Frontline workers find one way to deal with pandemic stress

Local News

YOUNGSTOWN, Ohio (WKBN) – The pandemic has taken a physical and mental toll on many, especially those at the heart of it. Local frontline workers are opening up about how they’ve been using exercise to cope with the stresses of the pandemic.

“We’re approaching, I believe, our 22nd month of this pandemic, and it has changed me more than I can explain,” said Amy Kale, a frontline ICU nurse.

Medical professionals are the ones who dedicate their lives to helping others, but it’s not as often that we hear about how they keep themselves in shape physically and mentally.

Davine George is a respiratory therapist and she says she attends Mega Barre in Youngstown.

“We still need an outlet and we still need to let go. We need to get rid of some of our frustration, so coming to the gym and being active and taking care of ourselves will only be better for our patients,” George said.

George Maidaa, a physician who has been at the frontlines of the pandemic, also says now more than ever it’s important to have an escape from the stress at work.

“It helps me focus. Those 45 minutes actually, I’m shaking all the time, so I just focus on me and my form, keeping my strength, and it actually helps me in the hospital, too, to kind of put yourself in that zone. Focus on what you need to do. How to treat that patient. How to make them feel better. How to talk to families,” Maidaa said.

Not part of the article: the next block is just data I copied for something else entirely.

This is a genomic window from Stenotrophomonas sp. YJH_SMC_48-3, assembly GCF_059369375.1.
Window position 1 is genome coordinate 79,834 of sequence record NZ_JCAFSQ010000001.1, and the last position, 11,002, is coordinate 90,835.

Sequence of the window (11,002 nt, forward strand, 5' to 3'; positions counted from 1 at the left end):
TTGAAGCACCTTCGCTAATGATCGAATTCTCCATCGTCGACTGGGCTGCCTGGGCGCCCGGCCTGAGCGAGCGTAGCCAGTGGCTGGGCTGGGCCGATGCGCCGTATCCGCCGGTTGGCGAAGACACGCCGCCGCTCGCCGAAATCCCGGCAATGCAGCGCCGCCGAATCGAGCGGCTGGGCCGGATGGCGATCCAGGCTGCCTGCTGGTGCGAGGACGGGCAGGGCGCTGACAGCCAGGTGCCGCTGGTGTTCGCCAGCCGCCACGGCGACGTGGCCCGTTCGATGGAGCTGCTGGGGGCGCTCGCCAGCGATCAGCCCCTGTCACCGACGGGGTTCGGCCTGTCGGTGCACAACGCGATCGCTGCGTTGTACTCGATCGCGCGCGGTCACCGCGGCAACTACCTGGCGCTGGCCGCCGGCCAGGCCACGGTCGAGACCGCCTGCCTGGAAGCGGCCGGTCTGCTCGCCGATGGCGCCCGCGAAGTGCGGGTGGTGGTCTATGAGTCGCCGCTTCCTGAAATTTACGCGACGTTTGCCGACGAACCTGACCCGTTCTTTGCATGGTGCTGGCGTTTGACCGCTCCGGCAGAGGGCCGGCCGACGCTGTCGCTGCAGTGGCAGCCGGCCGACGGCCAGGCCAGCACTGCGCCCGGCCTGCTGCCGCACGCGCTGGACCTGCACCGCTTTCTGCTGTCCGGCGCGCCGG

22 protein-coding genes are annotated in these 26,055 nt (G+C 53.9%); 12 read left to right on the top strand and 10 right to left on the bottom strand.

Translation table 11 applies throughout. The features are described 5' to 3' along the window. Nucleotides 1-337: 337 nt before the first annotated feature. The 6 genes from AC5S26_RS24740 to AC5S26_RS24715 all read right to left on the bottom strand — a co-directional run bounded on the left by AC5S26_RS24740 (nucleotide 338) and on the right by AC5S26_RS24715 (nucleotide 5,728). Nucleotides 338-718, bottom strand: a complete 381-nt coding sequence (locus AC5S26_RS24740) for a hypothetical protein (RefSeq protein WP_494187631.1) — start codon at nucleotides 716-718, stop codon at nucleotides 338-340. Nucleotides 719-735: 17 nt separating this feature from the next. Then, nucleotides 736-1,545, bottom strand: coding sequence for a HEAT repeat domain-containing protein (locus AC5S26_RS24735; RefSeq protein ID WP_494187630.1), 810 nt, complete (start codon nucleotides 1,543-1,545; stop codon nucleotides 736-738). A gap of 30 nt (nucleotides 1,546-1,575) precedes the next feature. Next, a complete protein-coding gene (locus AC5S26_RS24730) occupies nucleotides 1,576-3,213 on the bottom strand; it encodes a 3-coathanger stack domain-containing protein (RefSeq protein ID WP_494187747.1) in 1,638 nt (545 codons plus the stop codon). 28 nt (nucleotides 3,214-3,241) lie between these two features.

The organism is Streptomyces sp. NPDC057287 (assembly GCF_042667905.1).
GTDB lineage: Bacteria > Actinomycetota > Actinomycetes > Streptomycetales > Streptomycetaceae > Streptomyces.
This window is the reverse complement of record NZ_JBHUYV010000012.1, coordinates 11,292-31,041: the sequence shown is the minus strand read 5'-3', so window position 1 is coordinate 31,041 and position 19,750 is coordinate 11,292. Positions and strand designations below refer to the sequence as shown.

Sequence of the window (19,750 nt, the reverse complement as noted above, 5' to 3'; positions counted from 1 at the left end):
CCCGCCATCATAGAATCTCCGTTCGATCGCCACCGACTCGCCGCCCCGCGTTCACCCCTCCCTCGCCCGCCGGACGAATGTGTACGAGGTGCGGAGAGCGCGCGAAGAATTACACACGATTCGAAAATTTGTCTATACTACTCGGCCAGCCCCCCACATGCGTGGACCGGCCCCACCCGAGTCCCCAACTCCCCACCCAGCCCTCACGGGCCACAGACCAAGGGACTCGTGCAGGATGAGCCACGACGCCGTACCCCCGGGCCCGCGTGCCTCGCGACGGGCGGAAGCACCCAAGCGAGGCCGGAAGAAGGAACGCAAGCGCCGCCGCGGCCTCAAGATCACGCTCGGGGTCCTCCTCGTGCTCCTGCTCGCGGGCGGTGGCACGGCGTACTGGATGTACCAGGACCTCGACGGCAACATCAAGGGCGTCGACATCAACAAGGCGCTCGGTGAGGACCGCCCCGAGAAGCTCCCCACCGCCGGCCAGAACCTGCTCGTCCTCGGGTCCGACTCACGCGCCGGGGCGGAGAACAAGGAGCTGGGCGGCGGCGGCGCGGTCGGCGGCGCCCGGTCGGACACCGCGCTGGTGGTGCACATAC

Beyond the physical benefits of exercise, joining fitness groups has helped frontline workers to feel connected.

Kale says she often feels completely isolated from others at work.

“Exercising and joining a community and being with like-minded people that look at wellness and fitness as a priority in their life helps,” she said.

Kale says working out is her release.

She says if it weren’t for staying active, she doesn’t think she’d have the physical or mental stamina to do what she does.

“Whatever your fitness level is or whatever you do, whether it’s 10 minutes a day, 60 minutes a day, whatever it is, it’s better and you’re better for it,” Kale said.

Frontline workers encourage others to follow their lead and be active.

They says exercise is an immunity booster that can help your lungs and overall health.

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Mel Robbins Main Area Middle

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